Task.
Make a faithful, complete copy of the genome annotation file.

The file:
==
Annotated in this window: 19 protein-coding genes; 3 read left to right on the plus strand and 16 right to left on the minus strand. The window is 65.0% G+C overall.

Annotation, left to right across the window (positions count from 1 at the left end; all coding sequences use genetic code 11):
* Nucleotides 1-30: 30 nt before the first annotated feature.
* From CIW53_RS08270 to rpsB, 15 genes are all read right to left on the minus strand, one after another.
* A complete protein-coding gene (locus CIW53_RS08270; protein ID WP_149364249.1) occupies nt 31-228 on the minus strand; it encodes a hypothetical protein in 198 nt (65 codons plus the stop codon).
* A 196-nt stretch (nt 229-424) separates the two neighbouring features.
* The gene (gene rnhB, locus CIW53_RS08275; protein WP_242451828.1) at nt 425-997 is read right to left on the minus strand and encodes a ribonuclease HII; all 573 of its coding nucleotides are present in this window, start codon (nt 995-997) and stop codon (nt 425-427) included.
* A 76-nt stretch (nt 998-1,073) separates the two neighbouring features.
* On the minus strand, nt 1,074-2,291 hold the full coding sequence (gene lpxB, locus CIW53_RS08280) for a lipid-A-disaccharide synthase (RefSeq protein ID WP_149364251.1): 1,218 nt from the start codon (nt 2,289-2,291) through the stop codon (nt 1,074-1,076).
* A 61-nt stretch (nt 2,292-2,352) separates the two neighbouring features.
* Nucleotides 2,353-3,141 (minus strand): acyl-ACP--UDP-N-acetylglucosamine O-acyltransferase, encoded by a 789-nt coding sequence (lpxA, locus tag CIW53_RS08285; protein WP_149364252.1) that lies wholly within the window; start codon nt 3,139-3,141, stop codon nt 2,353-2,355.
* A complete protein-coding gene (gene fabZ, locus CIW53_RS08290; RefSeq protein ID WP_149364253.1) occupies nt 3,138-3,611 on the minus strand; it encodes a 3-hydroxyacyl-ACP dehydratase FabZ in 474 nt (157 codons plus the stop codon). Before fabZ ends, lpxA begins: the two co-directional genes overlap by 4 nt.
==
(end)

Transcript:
Annotated in this window: 19 protein-coding genes; 3 read left to right on the plus strand and 16 right to left on the minus strand. The window is 65.0% G+C overall.

Annotation, left to right across the window (positions count from 1 at the left end; all coding sequences use genetic code 11):
* Nucleotides 1-30: 30 nt before the first annotated feature.
* From CIW53_RS08270 to rpsB, 15 genes are all read right to left on the minus strand, one after another.
* A complete protein-coding gene (locus CIW53_RS08270; protein ID WP_149364249.1) occupies nt 31-228 on the minus strand; it encodes a hypothetical protein in 198 nt (65 codons plus the stop codon).
* A 196-nt stretch (nt 229-424) separates the two neighbouring features.
* The gene (gene rnhB, locus CIW53_RS08275; protein WP_242451828.1) at nt 425-997 is read right to left on the minus strand and encodes a ribonuclease HII; all 573 of its coding nucleotides are present in this window, start codon (nt 995-997) and stop codon (nt 425-427) included.
* A 76-nt stretch (nt 998-1,073) separates the two neighbouring features.
* On the minus strand, nt 1,074-2,291 hold the full coding sequence (gene lpxB, locus CIW53_RS08280) for a lipid-A-disaccharide synthase (RefSeq protein ID WP_149364251.1): 1,218 nt from the start codon (nt 2,289-2,291) through the stop codon (nt 1,074-1,076).
* A 61-nt stretch (nt 2,292-2,352) separates the two neighbouring features.
* Nucleotides 2,353-3,141 (minus strand): acyl-ACP--UDP-N-acetylglucosamine O-acyltransferase, encoded by a 789-nt coding sequence (lpxA, locus tag CIW53_RS08285; protein WP_149364252.1) that lies wholly within the window; start codon nt 3,139-3,141, stop codon nt 2,353-2,355.
* A complete protein-coding gene (gene fabZ, locus CIW53_RS08290; RefSeq protein ID WP_149364253.1) occupies nt 3,138-3,611 on the minus strand; it encodes a 3-hydroxyacyl-ACP dehydratase FabZ in 474 nt (157 codons plus the stop codon). Before fabZ ends, lpxA begins: the two co-directional genes overlap by 4 nt.